Solo Dining: Tips for Eating Alone

People tend to fret over solo traveling. The main concern seems to be loneliness, and you’ll find no end of advice on how to meet people. My advice: don’t bother.

To be fair, if you’re going backpacking for weeks or months, of course you’ll want to meet people. If you’re a woman traveler going off the beaten track, you’ll be rightly concerned about safety. But for many of us a short urban break in Europe should be free of these anxieties. For me the whole point of a few days of solitary wandering around a great European city is to enjoy some alone time.

That’s simple enough when strolling the streets, but what about mealtimes? It’s easy to feel self-conscious in a restaurant, an environment apparently designed for social interactions. Can you really bring yourself to walk brazenly into a restaurant and sit among chattering diners, blissfully staring into space with a ‘I-do-this-all-the-time’ smile on your face? Of course you can, and the following simple guide will have you hogging prime restaurant real estate in no time.

Peer in the window. Sounds silly, but how else are you going to know if you’ll feel comfortable in there? Too crowded, too small, too formal — you’ll soon pick up an instinct for what kind of space and ambience you’ll feel relaxed in.

Take something to do. A book, a journal, a mobile device. You can loose yourself in a novel, or lose yourself trawling Facebook on your iPhone. Look busy and people will take you seriously. (You may want to consider a slim hardcover book, newspaper or magazine — something you can lay flat while holding cutlery.)

Casual dining. An easy way out is of course to grab something on the go. Fast-food places, low-key cafes and of course bars are also good places to get a quick bite. Less formal and often equipped with bar-style seating, these are ideal for munching a sandwich or bowl of pasta while poring over your guidebook.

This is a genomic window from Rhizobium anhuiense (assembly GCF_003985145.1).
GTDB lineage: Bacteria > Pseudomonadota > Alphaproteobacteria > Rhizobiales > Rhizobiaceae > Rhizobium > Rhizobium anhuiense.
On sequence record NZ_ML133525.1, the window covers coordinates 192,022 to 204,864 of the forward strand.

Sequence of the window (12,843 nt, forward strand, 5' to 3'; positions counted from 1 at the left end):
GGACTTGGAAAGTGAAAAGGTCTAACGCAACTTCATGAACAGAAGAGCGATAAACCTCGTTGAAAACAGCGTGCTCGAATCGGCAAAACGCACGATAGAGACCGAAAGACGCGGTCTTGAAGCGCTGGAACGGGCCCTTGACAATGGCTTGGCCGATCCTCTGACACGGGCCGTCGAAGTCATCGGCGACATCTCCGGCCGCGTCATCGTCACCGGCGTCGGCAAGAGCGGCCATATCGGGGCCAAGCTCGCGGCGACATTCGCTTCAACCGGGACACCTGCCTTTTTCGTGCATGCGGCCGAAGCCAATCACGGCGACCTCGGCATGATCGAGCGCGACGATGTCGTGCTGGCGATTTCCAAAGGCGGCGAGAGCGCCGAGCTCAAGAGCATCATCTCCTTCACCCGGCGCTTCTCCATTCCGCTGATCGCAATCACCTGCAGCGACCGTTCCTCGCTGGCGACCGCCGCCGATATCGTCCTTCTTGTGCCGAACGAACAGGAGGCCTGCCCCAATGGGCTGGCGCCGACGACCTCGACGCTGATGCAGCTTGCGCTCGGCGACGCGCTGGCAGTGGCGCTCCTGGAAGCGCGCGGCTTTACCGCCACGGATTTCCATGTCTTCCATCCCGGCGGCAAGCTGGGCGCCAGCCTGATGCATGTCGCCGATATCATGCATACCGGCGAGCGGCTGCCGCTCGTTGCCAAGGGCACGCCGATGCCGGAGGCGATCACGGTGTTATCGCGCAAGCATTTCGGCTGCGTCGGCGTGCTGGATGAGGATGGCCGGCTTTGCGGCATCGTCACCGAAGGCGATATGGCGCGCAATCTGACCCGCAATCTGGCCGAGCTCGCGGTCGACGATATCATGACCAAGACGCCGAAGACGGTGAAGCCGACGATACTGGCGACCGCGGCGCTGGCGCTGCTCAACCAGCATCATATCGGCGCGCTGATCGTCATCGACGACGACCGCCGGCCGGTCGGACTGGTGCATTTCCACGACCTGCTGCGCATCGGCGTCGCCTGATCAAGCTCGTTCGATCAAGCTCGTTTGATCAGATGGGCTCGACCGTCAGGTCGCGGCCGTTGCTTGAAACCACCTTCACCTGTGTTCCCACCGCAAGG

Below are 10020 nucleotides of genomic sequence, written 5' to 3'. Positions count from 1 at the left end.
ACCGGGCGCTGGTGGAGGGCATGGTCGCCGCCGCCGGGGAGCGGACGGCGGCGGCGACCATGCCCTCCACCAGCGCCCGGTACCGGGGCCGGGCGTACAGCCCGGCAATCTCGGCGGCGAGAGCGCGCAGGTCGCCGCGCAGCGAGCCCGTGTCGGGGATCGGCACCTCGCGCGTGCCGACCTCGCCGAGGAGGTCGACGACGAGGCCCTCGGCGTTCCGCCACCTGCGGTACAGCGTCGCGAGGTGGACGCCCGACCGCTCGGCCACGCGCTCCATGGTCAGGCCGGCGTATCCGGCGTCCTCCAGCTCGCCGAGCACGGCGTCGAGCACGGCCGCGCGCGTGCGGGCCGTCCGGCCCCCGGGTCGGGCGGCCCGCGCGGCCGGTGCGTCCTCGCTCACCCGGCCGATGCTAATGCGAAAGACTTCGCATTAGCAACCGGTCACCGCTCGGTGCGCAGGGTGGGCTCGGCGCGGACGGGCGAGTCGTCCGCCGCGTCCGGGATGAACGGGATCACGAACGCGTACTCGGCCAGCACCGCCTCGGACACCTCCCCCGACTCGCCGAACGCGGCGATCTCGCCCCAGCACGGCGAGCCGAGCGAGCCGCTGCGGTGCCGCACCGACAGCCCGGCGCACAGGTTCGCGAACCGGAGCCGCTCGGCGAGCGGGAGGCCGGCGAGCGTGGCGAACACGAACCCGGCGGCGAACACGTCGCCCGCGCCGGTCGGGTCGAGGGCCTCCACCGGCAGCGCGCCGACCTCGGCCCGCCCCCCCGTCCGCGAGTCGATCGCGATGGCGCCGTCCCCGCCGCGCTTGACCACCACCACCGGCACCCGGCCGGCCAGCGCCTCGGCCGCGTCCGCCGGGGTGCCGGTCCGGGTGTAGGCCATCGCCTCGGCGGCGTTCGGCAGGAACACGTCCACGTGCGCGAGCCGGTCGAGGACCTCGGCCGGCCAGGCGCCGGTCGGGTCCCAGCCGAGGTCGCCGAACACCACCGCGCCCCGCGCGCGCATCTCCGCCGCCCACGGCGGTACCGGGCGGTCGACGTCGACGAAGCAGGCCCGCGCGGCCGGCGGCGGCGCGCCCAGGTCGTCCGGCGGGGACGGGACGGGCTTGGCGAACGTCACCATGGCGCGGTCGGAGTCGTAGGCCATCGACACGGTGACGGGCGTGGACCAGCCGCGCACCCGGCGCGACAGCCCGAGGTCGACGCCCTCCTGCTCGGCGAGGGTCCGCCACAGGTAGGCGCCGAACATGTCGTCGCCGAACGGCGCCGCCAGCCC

Formal dining. If you’re in the mood for something fancier than a burger and fries, there are ways to do this without feeling conspicuous. It’s true that restaurant staff may begrudge you a table for two in peak times, so consider eating a little earlier when there’s plenty of free space. Avoid smaller places — getting sandwiched between couples or high-spirited groups might leave you feeling both distracted and awkward.

Finally, learn not to care. The key, of course, is not to care too much what people think. If you’re not being rude or inconsiderate, why worry? I’m writing this article in a pub in London. It might be that people have glanced over at me, wondering what on earth I’m up to. It might be the pub staff are keen for me to either order another pint or clear out and stop taking up space. These things may be the case, but the truth is I don’t know, because I haven’t paid any them any attention. I’m just not bothered.

Our guest blogger Roger Christian is a London based graphic designer, blogger and fiction writer. In his bi-weekly articles for Spotted by Locals Roger explores the pleasures and occasional challenges of solo traveling in Europe. 

Last Changed Date: 2016-05-19 11:45:13 +0200 (Thu, 19 May 2016)